The St. Bernard Dog is a very large breed of dog, a working dog from the Swiss Alps, originally bred for rescue. The breed has become famous through tales of alpine rescues, as well as for its enormous size.
The St. Bernard is a very large dog with a large head. The largest recorded Saint Bernard was over 6 ft in length and weighed 310 pounds, although the average weight of the breed is between 140 and 220 lb (64–100 kg) or more and the approximate height at the withers is 27½ inches to 35½ inches (70 to 90 cm). The coat can be either smooth or rough, with the smooth coat close and flat. The rough coat is dense but flat, and more profuse around the neck and legs. The coat is typically a red colour with white, or sometimes a mahogany brindle with white. Black shading is usually found on the face and ears. The tail is long and heavy, hanging low with the end turned up slightly. The dark eyes should have naturally tight lids, with "haws only slightly visible".
St. Bernards, like all very large dogs, must be well socialized with people and other dogs while young if they are to be safely kept as a pet. A St. Bernard not properly introduced to and socialized with children from a young age may pose a threat, not having learned to distinguish between a child and other, smaller animals. Nonetheless, in general St. Bernards are friendly.
Due to its large adult size, it is essential that proper training and socialization begin while the St. Bernard is still a puppy, so as to avoid the difficulties that normally accompany training large animals. An unruly St. Bernard may present problems for even a strong adult, so control needs to be asserted from the beginning of the dog's training. While generally not as aggressive as dogs bred for protection, a St. Bernard may bark at strangers, and their size makes them good deterrents against possible intruders.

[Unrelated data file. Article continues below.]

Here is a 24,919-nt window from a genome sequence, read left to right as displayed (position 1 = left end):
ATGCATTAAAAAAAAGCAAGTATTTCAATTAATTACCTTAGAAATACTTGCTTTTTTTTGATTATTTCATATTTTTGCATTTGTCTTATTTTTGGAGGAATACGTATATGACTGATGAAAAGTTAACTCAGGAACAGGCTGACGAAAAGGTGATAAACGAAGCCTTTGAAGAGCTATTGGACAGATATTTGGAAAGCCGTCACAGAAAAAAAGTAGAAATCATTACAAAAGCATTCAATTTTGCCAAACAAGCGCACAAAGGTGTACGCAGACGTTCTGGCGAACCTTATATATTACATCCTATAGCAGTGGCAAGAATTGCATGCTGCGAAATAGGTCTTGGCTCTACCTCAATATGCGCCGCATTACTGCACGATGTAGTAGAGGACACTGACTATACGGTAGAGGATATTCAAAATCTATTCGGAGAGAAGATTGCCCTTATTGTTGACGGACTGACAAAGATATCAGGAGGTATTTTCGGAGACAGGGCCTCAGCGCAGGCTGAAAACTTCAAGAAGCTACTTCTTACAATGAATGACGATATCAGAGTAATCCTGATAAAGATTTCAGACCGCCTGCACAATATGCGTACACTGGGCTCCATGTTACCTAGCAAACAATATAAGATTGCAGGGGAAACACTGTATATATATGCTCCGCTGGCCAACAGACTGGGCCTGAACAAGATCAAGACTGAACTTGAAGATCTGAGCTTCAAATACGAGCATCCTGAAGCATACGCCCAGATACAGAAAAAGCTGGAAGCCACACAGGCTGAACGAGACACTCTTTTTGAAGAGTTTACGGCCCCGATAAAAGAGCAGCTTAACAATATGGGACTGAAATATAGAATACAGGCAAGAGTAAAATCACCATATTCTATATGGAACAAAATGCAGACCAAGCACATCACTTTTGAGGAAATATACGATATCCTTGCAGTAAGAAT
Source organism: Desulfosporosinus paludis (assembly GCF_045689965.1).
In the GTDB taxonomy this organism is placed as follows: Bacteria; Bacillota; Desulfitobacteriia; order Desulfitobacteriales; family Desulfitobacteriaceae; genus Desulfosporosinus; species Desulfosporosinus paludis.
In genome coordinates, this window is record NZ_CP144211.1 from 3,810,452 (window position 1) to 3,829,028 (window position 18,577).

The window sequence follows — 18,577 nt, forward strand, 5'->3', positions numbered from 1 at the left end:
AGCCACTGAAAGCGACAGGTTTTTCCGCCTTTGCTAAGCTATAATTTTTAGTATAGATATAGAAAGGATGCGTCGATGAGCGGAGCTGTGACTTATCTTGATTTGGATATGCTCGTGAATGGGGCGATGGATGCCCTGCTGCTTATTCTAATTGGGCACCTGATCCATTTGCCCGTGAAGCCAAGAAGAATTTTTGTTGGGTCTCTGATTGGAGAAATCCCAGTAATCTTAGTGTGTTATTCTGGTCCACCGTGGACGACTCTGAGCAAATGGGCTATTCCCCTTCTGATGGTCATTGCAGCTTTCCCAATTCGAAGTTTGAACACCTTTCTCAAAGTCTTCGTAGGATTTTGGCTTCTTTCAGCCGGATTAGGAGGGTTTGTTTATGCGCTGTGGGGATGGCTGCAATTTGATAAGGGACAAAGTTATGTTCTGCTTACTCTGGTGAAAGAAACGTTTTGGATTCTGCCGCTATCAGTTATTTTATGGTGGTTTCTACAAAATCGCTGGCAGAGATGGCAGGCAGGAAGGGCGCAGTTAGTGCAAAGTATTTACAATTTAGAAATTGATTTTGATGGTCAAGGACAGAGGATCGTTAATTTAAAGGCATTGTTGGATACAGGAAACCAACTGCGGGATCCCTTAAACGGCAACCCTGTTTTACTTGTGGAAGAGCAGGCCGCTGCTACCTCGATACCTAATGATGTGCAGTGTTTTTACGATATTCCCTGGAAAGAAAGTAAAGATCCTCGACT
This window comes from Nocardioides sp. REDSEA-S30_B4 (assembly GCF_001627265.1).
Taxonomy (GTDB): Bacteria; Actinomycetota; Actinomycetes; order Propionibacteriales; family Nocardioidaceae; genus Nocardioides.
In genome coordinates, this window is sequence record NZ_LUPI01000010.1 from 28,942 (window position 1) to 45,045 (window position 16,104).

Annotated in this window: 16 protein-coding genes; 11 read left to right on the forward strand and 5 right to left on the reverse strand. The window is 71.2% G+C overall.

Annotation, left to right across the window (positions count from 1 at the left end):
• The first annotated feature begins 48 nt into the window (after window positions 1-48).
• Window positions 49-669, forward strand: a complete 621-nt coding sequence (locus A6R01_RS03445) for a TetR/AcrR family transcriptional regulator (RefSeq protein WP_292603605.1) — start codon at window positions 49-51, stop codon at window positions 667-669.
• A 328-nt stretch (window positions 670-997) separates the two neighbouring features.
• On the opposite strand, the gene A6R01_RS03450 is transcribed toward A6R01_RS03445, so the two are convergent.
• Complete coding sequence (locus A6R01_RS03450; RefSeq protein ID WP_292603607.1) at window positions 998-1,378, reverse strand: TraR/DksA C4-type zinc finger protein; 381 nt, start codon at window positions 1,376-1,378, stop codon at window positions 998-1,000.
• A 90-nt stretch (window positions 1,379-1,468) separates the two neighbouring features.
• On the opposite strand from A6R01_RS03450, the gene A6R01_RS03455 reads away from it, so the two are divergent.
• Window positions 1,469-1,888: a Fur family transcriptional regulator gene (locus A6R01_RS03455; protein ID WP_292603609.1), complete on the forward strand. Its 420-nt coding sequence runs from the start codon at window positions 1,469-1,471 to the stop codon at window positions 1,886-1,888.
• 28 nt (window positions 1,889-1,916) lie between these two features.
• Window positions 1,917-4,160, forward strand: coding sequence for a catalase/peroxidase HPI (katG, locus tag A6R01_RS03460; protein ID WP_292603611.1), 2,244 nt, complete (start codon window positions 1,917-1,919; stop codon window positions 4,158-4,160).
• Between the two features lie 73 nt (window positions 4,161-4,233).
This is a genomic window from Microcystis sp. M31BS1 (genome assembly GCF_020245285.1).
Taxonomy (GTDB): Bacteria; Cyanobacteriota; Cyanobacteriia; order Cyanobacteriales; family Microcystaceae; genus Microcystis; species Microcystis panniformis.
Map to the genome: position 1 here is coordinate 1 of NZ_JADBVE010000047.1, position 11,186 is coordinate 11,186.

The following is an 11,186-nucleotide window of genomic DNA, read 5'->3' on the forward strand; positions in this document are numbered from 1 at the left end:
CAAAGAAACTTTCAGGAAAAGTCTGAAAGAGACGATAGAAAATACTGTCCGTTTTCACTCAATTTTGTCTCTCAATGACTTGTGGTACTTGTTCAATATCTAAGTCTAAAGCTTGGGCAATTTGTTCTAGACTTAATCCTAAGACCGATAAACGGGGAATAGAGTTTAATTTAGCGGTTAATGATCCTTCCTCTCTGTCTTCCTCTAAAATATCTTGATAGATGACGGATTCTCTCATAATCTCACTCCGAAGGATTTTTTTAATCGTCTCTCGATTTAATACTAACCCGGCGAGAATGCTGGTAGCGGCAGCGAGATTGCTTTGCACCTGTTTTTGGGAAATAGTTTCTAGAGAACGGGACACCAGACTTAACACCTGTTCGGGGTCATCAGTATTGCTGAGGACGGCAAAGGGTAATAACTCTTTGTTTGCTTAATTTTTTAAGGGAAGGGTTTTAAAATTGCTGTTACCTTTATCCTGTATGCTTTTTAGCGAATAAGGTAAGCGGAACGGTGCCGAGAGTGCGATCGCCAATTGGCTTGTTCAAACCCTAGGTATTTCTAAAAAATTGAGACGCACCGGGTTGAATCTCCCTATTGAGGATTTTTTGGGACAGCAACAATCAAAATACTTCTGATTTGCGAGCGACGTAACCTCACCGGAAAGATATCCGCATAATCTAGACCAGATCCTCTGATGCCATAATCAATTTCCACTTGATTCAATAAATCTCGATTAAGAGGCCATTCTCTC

The very fast growth rate and the weight of a St. Bernard can lead to very serious deterioration of the bones if the dog does not get proper food and exercise. Many dogs are affected by hip dysplasia or elbow dysplasia. Osteosarcoma (bone cancer) has been shown to be hereditary in the breed.
St. Bernards are susceptible to eye disorders called entropion and ectropion, in which the eyelid turns in or out. The breed standard indicates that this is a major fault.
The breed is also susceptible to epilepsy and seizures, a heart disease called dilated cardiomyopathy, and eczema.
Due to the likelihood of health problems in later years, the average lifespan for a Saint Bernard is around 8 years. In fact Agria a pet insurance from Sweden does not give life insurance for a Saint Bernard when he/she is above 8 years. Saint Bernads may live beyond 10 years but those dogs are rare.